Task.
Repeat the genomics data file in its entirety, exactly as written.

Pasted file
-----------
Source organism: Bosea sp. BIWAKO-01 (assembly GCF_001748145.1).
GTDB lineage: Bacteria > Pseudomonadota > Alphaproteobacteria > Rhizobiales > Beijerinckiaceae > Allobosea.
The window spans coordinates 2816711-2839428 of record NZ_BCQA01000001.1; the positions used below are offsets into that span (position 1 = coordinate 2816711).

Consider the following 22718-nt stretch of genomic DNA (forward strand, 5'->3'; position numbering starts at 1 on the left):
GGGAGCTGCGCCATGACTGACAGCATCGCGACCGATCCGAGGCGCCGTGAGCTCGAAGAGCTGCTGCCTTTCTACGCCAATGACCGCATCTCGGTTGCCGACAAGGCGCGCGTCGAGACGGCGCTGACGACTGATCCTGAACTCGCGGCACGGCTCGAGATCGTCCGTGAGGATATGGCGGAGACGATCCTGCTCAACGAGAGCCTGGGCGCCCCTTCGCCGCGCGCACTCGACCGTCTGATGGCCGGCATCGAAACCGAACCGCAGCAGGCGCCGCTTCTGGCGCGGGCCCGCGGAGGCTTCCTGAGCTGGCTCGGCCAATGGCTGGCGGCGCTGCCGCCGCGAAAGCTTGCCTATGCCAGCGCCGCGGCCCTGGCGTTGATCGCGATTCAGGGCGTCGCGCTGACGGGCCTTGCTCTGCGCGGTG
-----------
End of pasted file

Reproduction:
Source organism: Bosea sp. BIWAKO-01 (assembly GCF_001748145.1).
GTDB lineage: Bacteria > Pseudomonadota > Alphaproteobacteria > Rhizobiales > Beijerinckiaceae > Allobosea.
The window spans coordinates 2816711-2839428 of record NZ_BCQA01000001.1; the positions used below are offsets into that span (position 1 = coordinate 2816711).

Consider the following 22718-nt stretch of genomic DNA (forward strand, 5'->3'; position numbering starts at 1 on the left):
GGGAGCTGCGCCATGACTGACAGCATCGCGACCGATCCGAGGCGCCGTGAGCTCGAAGAGCTGCTGCCTTTCTACGCCAATGACCGCATCTCGGTTGCCGACAAGGCGCGCGTCGAGACGGCGCTGACGACTGATCCTGAACTCGCGGCACGGCTCGAGATCGTCCGTGAGGATATGGCGGAGACGATCCTGCTCAACGAGAGCCTGGGCGCCCCTTCGCCGCGCGCACTCGACCGTCTGATGGCCGGCATCGAAACCGAACCGCAGCAGGCGCCGCTTCTGGCGCGGGCCCGCGGAGGCTTCCTGAGCTGGCTCGGCCAATGGCTGGCGGCGCTGCCGCCGCGAAAGCTTGCCTATGCCAGCGCCGCGGCCCTGGCGTTGATCGCGATTCAGGGCGTCGCGCTGACGGGCCTTGCTCTGCGCGGTG